When it became clear around 1 or 2 a.m. on election night and into Wednesday morning that Donald Trump was going to win the presidency, I turned over to MSNBC to watch the coverage for the remainder of the night. I couldn’t resist watching their self-righteous smugness and superiority dissipate into hopelessness, despair and confusion. I have to admit that I smiled the whole time.
Trump’s victory, which shocked most of the nation and the world, came not just against Hillary Clinton, but also against the national mainstream media, which was doubly enjoyable. Trump won in spite of the overwhelmingly negative coverage he received and the unprecedented open support of Hillary.
Naturally, there are Hillary supporters constantly reminding us that she won the popular vote. That is completely irrelevant. Hillary supporters worried going in that while she would almost certainly win the electoral vote, Trump might win the popular vote. They weren’t making any arguments then that the popular vote should matter. They are now, of course.
The fact is, if the president was elected by national popular vote, both candidates would have campaigned entirely differently. If Trump wanted to run up the popular vote, he could have gained millions of more votes from Texas and across the south. But all he needed were enough votes to win each state.
You don’t win more electoral votes from Texas by running up the vote count. Whether you win with 4 million votes from Texas or 6 million votes, you still get the same amount of electoral votes. If total votes mattered, we never would have seen Hillary outside of California or New York, or Trump outside of Texas and the Deep South. Trump likely could have won the popular vote if the popular vote mattered and if the candidates had campaigned under those rules.
I wrote a column in 2012 defending the Electoral College, noting, “While some state populations might indeed be small, their interests and concerns were intended to be recognized and protected by the Electoral College against mob rule. Regional interests and concerns remain important under the Electoral College in a way they never would without it.” I will always support the Electoral College, no matter who it benefits.
The fact is, Donald Trump won the popular vote that mattered – state by state, 30 states for Trump, 20 for Hillary at the current count, although Michigan (Trump) and New Hampshire (Hillary) are not official yet as of this writing.
I noted before the election that The Times-Gazette was being noted (ridiculed) nationally for being one of just six newspapers in the nation to endorse Trump. While that would have been fine no matter how the election turned out, Trump’s victory was gratifying, a reminder of how out of touch most of the media was with the electorate they cover.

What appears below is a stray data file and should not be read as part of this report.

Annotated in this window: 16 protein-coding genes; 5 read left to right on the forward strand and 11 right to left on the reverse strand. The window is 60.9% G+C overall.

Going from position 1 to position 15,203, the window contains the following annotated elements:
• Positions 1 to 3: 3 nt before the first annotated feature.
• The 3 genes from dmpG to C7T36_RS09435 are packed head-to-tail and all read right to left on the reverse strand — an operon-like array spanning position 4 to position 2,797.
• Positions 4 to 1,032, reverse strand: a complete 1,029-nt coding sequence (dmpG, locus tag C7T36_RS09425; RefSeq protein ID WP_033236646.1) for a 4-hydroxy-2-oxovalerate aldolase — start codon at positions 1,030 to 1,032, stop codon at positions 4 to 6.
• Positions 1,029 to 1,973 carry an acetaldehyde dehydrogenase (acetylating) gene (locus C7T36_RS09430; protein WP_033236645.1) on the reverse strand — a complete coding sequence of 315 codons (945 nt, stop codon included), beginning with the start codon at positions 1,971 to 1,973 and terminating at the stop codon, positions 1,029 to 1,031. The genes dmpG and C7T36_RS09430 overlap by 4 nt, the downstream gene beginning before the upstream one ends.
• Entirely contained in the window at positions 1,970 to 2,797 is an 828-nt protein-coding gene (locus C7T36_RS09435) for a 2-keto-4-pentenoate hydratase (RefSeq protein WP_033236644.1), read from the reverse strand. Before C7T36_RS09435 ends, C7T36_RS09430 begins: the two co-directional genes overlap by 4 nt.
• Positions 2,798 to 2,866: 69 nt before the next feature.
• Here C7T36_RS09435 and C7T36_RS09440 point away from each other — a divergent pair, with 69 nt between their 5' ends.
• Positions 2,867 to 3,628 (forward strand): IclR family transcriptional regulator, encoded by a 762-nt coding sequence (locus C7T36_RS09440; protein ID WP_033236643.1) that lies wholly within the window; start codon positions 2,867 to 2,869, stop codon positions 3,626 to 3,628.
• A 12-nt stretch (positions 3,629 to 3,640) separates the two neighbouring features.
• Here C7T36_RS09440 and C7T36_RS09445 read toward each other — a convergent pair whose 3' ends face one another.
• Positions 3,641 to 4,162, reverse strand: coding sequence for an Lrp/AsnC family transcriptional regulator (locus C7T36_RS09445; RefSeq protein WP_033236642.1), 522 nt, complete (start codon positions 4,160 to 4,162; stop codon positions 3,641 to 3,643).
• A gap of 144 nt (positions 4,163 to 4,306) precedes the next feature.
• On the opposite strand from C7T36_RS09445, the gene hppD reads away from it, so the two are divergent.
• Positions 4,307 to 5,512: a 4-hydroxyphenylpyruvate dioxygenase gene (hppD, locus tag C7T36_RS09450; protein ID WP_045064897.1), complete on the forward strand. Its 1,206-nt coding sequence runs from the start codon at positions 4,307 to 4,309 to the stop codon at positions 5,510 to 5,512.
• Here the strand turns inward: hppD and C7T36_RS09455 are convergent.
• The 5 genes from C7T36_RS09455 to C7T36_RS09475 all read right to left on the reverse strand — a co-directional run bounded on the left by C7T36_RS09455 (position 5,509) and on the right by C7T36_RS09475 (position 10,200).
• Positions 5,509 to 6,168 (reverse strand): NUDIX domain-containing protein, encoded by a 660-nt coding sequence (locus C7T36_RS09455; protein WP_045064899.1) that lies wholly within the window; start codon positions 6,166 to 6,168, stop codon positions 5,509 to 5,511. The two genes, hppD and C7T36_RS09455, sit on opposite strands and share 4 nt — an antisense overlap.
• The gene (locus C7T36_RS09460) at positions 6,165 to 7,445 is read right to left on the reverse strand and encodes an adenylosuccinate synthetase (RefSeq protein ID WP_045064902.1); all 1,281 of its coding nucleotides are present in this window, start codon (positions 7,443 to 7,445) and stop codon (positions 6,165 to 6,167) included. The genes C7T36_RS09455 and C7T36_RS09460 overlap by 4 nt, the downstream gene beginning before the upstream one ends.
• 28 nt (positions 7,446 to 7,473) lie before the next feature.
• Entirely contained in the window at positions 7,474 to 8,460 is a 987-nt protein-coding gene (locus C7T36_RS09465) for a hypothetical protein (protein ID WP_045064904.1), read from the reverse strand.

In Highland County, a Republican county, Trump’s dominance was even more pronounced than that received by most GOP presidential candidates. Overall, there were actually fewer votes cast here for president than in 2012, when 17,879 presidential votes were cast. This year, there were 17,166 votes cast for president, according to unofficial totals.
Mitt Romney got 11,413 votes in Highland County four years ago, about 64 percent. This year, Trump got 13,005, nearly 76 percent.
The fact that the turnout for Hillary was depressed everywhere was reflected here, too. In 2012, Barack Obama won 6,054 votes here. This year, Hillary managed only 3,436, accounting for her shellacking. Trump voters were motivated, Hillary’s were not, here and elsewhere.
Finally, not only were the Democrats shocked at Tuesday’s results, but so were the NeverTrump Republicans. That was also a joy to behold. The elitist wing of the GOP — which decided during the primaries that democracy is fine unless the voters get out of control — are left hoping The Donald doesn’t hold grudges. It appears that he doesn’t, based on outreach he has already done to Mitt Romney and others.
But still looking for a cleansing agent strong enough to wipe the egg from his face is Ohio’s own governor, John Kasich, whose state not only voted for Trump, but did so by a margin no one predicted. Kasich announced before the election that he wrote in John McCain’s name for president. Let’s wish Gov. Kasich and President McCain a happy partnership.
Gary Abernathy is the editor at the Times-Gazette in Hillsboro, Ohio. He can be reached at 937-393-3456 or on Twitter @abernathygary.